Meta-analysis

Effect of Interactive Communication Between Collaborating Primary Care Physicians and Specialists

Published In: Annals of Internal Medicine, v. 152, no. 4, Feb. 16, 2010, p. 247-258, w-69-w-76

Posted on RAND.org on February 16, 2010

by Robbie Foy, Susanne Hempel, Lisa V. Rubenstein, Marika Booth, Michelle Seelig, Roberta M. Shanman, Paul G. Shekelle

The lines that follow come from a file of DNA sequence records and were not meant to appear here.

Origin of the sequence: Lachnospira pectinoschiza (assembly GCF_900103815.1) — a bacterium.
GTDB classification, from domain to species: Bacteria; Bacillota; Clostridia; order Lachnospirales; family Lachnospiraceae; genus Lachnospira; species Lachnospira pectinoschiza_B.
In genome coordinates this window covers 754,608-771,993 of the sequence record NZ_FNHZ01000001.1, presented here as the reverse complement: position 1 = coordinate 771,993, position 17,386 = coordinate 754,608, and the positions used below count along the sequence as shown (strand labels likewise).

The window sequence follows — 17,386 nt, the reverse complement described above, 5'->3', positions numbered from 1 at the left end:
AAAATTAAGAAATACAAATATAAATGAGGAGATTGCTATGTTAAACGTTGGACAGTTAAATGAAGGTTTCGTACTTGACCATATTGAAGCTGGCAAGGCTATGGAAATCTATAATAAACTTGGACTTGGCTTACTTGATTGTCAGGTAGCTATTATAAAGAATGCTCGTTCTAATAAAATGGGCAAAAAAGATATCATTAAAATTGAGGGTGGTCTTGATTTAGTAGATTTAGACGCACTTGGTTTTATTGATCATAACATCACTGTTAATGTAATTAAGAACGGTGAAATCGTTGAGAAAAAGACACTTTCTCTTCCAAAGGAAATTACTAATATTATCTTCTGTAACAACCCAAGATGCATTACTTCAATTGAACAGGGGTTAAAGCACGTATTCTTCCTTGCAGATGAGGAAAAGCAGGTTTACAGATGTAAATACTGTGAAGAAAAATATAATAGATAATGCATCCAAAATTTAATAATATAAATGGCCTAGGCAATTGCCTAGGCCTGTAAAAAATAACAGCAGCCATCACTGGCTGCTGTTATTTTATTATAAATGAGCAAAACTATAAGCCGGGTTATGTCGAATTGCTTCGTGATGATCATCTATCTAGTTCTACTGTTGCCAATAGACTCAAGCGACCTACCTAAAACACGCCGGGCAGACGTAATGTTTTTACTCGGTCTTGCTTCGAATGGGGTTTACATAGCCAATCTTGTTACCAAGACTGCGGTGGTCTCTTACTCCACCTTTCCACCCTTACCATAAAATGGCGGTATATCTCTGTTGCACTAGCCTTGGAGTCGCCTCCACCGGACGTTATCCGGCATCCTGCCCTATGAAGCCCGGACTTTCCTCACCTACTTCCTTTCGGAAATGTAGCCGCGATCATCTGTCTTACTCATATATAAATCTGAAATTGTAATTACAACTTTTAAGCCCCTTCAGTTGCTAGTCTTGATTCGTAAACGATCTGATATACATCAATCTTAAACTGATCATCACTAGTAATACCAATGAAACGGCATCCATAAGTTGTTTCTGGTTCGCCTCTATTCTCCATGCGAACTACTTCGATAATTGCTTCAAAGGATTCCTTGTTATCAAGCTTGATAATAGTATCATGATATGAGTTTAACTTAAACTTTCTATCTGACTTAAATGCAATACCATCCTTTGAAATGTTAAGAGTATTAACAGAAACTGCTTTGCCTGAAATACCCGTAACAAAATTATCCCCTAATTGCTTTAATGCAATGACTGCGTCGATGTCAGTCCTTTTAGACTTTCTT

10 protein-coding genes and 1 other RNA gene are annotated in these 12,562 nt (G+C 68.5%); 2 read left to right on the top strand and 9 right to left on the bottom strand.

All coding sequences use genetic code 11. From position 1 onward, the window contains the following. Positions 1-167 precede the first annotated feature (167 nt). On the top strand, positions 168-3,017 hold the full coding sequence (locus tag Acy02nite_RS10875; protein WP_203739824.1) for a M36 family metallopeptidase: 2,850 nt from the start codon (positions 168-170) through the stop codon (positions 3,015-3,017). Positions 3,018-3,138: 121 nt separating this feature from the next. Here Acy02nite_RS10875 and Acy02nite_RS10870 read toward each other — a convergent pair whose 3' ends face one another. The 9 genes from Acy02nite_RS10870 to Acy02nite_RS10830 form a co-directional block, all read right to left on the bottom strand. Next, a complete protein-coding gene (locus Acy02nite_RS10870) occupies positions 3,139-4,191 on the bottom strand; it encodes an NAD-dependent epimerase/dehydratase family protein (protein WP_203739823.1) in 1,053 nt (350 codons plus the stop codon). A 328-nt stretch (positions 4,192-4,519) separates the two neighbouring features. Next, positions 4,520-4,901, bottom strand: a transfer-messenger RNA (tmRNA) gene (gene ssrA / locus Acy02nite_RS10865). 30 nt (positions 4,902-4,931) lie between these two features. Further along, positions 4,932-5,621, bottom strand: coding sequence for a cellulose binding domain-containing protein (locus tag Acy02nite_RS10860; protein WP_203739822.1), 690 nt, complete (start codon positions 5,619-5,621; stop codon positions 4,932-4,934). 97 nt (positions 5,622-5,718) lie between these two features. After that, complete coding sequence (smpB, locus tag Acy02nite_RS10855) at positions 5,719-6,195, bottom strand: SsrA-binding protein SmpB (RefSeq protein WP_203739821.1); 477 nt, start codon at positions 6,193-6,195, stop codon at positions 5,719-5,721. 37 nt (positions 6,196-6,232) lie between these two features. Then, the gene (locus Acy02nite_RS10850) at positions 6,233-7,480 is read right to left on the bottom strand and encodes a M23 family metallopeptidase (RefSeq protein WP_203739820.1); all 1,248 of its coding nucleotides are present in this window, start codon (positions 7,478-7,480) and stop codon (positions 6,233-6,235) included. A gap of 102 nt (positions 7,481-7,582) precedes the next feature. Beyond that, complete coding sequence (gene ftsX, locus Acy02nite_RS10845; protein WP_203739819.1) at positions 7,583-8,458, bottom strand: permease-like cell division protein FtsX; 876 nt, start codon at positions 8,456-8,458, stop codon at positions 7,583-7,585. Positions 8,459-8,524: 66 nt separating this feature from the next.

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BACKGROUND: Whether collaborative care models that enable interactive communication (timely, 2-way exchange of pertinent clinical information directly between primary care and specialist physicians) improve patient outcomes is uncertain. PURPOSE: To assess the effects of interactive communication between collaborating primary care physicians and key specialists on outcomes for patients receiving ambulatory care. DATA SOURCES: PubMed, PsycInfo, EMBASE, CINAHL, Cochrane Database of Systematic Reviews, Database of Abstracts of Reviews of Effects, and Web of Science through June 2008 and secondary references, with no language restriction. STUDY SELECTION: Studies that evaluated the effects of interactive communication between collaborating primary care physicians and specialists on outcomes for patients with diabetes, psychiatric conditions, or cancer. DATA EXTRACTION: Contextual, intervention, and outcome data from 23 studies were extracted by one reviewer and checked by another. Study quality was assessed with a 13-item checklist. Disagreement was resolved by consensus. Main outcomes for analysis were selected by reviewers who were blinded to study results. DATA SYNTHESIS: Meta-analysis indicated consistent effects across 11 randomized mental health studies (pooled effect size, -0.41 [95% CI, -0.73 to ?0.10]), 7 nonrandomized mental health studies (pooled effect size, -0.47 [CI, -0.84 to -0.09]), and 5 nonrandomized diabetes studies (pooled effect size, -0.64 [CI, -0.93 to -0.34]). These findings remained robust to sensitivity analyses. Meta-regression indicated studies that included interventions to enhance the quality of information exchange had larger effects on patient outcomes than those that did not (-0.84 vs. -0.27; P = 0.002). LIMITATIONS: Because collaborative interventions were inherently multifaceted, the efficacy of interactive communication by itself cannot be established. Inclusion of study designs with lower internal validity increased risk for bias. No studies involved oncologists. CONCLUSIION Consistent and clinically important effects suggest a potential role of interactive communication for improving the effectiveness of primary care-specialist collaboration.

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